Where duty is plain delay is both foolish and hazardous; where it is not, delay may be both wisdom and safety.
Men sometimes affect to deny the depravity of our race; but it is as clearly taught in the lawyers' office and in courts of justice, as in the Bible itself.—Every prison, and fetter, and scaffold, and bolt, and bar, and chain is evidence that man believes in the depravity of man.
Thoughts lead on to purposes; purposes go forth in action; actions form habits; habits decide character; and character fixes our destiny.
Deviation from either truth or duty is a downward path, and none can say where the descent will end.—"He that despiseth small things shall fall by little and little."
The devil has at least one good quality, that he will flee if we resist him.—Though cowardly in him, it is safety for us.
Doctrine is the necessary foundation of duty; if the theory is not correct, the practice cannot be right,—Tell me what a man believes, and I will tell you what he will do.
'Doubt, indulged and cherished, is in danger of becoming denial; but if honest, and bent on thorough investigation, it may soon lead to full establishment in the truth.
Duty performed gives clearness and firmness to faith, and faith thus strengthened through duty becomes the more assured and satisfying to the soul.
Duty performed is a moral tonic; if neglected, the tone and strength of both mind and heart are weakened, and the spiritual health undermined.
Early instruction in truth will best keep out error. Some one has well said, "Fill the bushel with wheat, and you may defy the devil to fill it with tares."
The great end of education is to discipline rather than to furnish the mind; to train it to the use of its own powers, rather than fill it with the accumulations of others.
Emotion which does not lepd to and flow out in right action is not only useless, but it weakens character, and becomes an excuse for neglect of effort.
Errors of theory or doctrine are not so much false statements, as partial statements.—Half a truth received, while the corresponding half is unknown or rejected, is a practical falsehood.
In its influence on the soul, error has been compared to a magnet concealed near the ship's compass.—As in the latter case, the more favorable the winds, and the greater the diligence and skill in working the ship, the more rapidly will it be speeded on in a wrong course; and so in the former, the greater the struggle for safety, the more speedy the progress to ruin.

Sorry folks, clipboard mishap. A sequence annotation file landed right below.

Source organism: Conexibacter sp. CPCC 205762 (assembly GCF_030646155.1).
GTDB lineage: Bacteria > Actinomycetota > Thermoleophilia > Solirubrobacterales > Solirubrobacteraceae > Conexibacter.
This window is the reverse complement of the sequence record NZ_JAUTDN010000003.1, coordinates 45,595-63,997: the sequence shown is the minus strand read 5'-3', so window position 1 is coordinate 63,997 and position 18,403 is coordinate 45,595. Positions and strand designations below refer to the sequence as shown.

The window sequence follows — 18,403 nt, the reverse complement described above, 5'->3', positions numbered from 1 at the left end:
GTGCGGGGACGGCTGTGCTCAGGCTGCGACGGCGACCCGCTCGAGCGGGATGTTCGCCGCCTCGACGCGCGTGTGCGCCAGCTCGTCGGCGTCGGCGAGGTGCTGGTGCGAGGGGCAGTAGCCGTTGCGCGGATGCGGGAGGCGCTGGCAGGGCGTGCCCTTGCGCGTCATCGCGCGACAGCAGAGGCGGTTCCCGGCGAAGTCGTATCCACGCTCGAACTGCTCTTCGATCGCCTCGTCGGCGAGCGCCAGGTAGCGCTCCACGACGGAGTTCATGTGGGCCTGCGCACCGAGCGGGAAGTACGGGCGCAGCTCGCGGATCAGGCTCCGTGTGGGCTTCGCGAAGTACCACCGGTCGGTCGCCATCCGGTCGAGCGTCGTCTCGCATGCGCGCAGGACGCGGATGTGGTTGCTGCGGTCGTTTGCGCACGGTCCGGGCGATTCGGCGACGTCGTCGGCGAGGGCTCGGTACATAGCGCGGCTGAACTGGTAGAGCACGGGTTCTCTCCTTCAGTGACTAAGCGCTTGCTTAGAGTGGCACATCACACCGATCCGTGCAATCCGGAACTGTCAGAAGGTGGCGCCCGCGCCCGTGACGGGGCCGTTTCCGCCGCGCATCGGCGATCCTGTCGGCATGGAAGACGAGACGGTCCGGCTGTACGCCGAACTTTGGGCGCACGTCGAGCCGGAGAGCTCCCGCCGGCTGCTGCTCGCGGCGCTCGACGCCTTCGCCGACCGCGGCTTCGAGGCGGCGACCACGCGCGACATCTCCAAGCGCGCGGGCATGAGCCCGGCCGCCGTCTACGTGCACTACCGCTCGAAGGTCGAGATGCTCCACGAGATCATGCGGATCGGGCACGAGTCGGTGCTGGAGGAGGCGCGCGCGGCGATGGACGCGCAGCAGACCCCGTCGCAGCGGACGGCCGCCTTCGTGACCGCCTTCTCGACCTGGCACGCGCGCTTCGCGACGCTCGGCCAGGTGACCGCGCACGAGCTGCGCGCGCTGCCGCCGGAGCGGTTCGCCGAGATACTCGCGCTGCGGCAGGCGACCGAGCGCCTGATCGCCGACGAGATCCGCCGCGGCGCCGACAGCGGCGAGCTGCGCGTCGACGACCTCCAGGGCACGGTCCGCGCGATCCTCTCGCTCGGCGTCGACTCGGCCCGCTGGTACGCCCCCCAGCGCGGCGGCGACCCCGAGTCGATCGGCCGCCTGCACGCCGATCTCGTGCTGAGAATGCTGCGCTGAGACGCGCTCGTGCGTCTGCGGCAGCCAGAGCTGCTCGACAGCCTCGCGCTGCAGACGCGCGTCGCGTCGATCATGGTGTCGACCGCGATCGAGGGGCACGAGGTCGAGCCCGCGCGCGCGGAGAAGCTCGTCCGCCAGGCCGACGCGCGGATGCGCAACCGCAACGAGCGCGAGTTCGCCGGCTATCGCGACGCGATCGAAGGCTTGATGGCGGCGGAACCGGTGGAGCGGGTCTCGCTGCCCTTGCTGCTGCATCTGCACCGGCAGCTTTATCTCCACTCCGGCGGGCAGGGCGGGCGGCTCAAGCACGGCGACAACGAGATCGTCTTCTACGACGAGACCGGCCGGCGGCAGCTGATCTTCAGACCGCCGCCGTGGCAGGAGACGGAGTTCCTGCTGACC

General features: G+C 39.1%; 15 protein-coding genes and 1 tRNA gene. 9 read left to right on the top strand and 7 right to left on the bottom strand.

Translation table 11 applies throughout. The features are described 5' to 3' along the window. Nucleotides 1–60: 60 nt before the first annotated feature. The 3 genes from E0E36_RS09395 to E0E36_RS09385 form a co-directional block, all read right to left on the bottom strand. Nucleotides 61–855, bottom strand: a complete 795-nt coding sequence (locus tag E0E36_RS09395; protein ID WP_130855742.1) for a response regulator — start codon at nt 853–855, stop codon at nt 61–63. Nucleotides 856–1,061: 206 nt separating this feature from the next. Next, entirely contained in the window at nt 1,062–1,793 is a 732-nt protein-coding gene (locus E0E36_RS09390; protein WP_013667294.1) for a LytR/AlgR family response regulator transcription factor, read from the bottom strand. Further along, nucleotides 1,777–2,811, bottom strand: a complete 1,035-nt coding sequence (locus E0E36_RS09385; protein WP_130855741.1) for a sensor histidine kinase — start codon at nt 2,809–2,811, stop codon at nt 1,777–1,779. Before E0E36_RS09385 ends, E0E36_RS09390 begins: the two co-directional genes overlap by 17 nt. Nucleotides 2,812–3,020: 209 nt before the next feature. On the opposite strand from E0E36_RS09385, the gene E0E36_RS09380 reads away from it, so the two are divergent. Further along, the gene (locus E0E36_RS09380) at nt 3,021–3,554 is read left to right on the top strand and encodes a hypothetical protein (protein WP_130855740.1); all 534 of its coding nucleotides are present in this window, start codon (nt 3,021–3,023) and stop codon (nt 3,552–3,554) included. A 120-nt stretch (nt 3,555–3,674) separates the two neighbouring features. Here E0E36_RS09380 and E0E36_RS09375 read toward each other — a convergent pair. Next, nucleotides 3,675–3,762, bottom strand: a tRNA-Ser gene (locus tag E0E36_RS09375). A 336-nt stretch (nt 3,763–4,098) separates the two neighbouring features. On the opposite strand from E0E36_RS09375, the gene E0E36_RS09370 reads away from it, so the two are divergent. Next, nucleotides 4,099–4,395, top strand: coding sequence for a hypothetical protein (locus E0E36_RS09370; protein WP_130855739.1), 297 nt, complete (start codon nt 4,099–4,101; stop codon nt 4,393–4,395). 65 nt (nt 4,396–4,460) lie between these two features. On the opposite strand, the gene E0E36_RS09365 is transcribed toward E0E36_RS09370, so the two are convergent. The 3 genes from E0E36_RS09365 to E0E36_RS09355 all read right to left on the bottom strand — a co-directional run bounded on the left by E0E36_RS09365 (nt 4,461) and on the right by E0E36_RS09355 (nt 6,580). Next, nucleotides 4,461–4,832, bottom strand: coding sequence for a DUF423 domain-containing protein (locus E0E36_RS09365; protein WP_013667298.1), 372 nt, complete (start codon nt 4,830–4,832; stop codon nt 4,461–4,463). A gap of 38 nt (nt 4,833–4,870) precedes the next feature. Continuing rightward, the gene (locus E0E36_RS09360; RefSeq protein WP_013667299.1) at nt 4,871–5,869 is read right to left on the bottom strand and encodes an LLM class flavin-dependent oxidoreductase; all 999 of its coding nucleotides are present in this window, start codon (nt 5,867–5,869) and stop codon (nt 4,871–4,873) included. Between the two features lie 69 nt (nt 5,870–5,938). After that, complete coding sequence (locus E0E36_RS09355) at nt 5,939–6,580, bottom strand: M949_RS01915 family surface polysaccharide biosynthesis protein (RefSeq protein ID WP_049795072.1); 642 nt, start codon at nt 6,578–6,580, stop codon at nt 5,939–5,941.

The first evil choice or act is linked to the second; and each one to the one that follows, both by the tendency of our evil nature and by the power of habit, which holds us as by a destiny.—As Lessing says, "Let the devil catch you but by a single hair, and you are his forever."
Some persons are exaggerators by temperament.—They do not mean untruth, but their feelings are strong, and their imaginations vivid, so that their statements are largely discounted by those of calm judgment and cooler temperament.—They do not realize that "we always weaken what we exaggerate."
People never improve unless they look to some standard or example higher and better than themselves.
The hunger and thirst of immortality is upon the human soul, filling it with aspirations and desires for higher and better things than the world can give.—We can never be fully satisfied but in God.
Fables, like parables, are more ancient than formal arguments and are often the most effective means of presenting and impressing both truth and duty.
Features are the visible expression of the soul.—the outward manifestation of the feeling and character within.
Facts are God's arguments; we should be careful never to misunderstand or pervert them.
Science has sometimes been said to be opposed to faith, and inconsistent with it.—But all science, in fact, rests on a basis of faith, for it assumes the permanence and uniformity of natural laws—a thing which can never be demonstrated.
All things are ordered by God, but his providence takes in our free agency, as well as his own sovereignty.
Fiction is not falsehood, as some seem to think;—It is rather the fanciful and dramatic grouping of real traits around imaginary scenes or characters.—It may give false views of men or things, or it may, in the hands of a master, more truthfully portray life than sober history itself.
To be good, we must do good; and by doing good we take a sure means of being good, as the use and exercise of the muscles increase their power.
We weep over the graves of infants and the little ones taken from us by death; but an early grave may be the shortest way to heaven.
Any act often repeated soon forms a habit; and habit allowed, steadily gains in strength.—At first it may be but as the spider's web, easily broken through, but if not resisted it soon binds us with chains of steel.
Happiness is like manna; it is to be gathered in grains, and enjoyed every day. It will not keep; it cannot be accumulated; nor have we got to go out of ourselves or into remote places to gather it, since it has rained down from Heaven, at our very doors.
A sound mind in a sound body; if the former be the glory of the latter, the latter is indispensable to the former.
Hell is truth seen too late—duty-neglected in its season.
Let your holidays be associated with great public events, and they may be the life of patriotism as well as a source of relaxation and personal employment.
A holy life is not an ascetic, or gloomy, or solitary life, but a life regulated by divine truth and faithful in Christian duty.—It is living above the world while we are still in it.
True humility is not an abject, groveling, self-despising spirit; it is but a right estimate of ourselves as God sees us.
We never reach our ideals, whether of mental or moral improvement, but the thought of them shows us our deficiencies, and spurs us on to higher and better things.
The first impulse of conscience is apt to be right; the first impulse of appetite or passion is generally wrong.—We should be faithful to the former, but suspicious of the latter.
There are many times and circumstances in life when "Our strength is, to sit still."
There is often as much independence in not being led, as in not being driven.
Indolence is the dry rot of even a good mind and a good character; the practical uselessness of both.—It is the waste of what might be a happy and useful life.